About the Lenox Library – its historical place in the Lenox community

The Lenox Library holds a very special place in the intellectual, cultural and historical life of its community. The stately Greek Revival library building, with its majestic Ionic columns and elegant cupola, was designed by Captain Isaac Damon and built on Main Street in 1815-1816. The building served as the county courthouse until 1868 when the county seat was moved to Pittsfield.

In 1871, Mrs. Adeline Schermerhorn, a wealthy summer resident, purchased the building for use as a “public library and reading room free to all visitors and inhabitants of Lenox.” Mrs. Schermerhorn’s contribution marked the beginning of the long and fruitful relationship between the “cottagers” and the Library. The Lenox Library Association, incorporated in 1856, moved into the building in 1874, and the space has been operating as a library since that date. Even during these early years the Library functioned as an important civic center for the whole community.

Beginning in the 1890s, the building also housed Lenox’s only town doctor, the town’s first telephone switchboard and fire alarm system. (Within its walls, it even contained both a jail and the offices of the Lenox National Bank.)

In 1940, in the same year that the Berkshire Music Center began operations at Tanglewood, the Lenox Library Music Department assumed formal status at the request of Maestro Serge Koussevitzky of the Boston Symphony Orchestra. During World War II, concerts at the Library helped keep music alive while activities of the Berkshire Symphonic Festival and Music Center were suspended.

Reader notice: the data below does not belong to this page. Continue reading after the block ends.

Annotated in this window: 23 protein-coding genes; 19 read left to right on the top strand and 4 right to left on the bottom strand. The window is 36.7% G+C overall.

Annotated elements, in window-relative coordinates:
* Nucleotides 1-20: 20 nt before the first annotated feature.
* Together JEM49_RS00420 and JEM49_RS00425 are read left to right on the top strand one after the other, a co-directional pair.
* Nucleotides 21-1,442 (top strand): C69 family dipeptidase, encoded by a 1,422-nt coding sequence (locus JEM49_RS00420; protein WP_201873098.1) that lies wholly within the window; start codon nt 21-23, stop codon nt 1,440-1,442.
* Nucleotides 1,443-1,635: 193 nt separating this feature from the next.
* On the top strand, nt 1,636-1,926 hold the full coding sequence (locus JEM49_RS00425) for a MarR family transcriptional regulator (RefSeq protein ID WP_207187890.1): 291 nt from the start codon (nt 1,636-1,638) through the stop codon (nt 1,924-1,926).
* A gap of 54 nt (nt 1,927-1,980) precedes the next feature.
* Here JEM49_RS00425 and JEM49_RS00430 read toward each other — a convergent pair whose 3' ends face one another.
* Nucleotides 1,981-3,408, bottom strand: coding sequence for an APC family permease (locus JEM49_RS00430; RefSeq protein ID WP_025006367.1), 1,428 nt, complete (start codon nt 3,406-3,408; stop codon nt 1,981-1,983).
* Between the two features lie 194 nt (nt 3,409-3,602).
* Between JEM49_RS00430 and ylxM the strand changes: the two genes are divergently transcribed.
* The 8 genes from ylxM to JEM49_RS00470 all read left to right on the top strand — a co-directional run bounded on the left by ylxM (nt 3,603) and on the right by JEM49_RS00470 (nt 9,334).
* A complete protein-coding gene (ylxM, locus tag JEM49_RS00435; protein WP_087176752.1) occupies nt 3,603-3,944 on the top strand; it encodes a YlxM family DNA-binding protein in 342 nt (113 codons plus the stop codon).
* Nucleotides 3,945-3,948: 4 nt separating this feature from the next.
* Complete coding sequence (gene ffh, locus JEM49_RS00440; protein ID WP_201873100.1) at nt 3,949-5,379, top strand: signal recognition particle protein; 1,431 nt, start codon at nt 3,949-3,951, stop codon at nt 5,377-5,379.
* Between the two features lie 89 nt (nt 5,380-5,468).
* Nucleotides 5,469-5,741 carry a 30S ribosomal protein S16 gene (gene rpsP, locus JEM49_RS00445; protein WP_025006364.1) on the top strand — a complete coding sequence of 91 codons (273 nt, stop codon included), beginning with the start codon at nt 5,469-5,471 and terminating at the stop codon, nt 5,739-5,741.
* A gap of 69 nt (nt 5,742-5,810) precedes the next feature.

Added to the National Historic Register in 1973, the building was most recently renovated to its original grandeur in 2002-2004. The original court room, with its exquisite domed ceiling, was reconstructed after a century in which the second story had been reconfigured beyond recognition. A climate-controlled vault was installed to preserve ancient town treasures. The raising of the cupola (removed upon the discovery of rotting support columns) symbolized the completion of renovations.

Yet while the historical ambience of the interiors has been restored, the library’s services are now firmly established in the 21st century. Today’s Lenox Library has grown to encompass a regional online catalog, audio-visual media, electronic resources, Internet access, and free WiFi. The congenial staff assistance patrons have long relied upon has been enhanced by providing high quality services and technologies which respond to, and sometimes anticipate, the patron’s needs.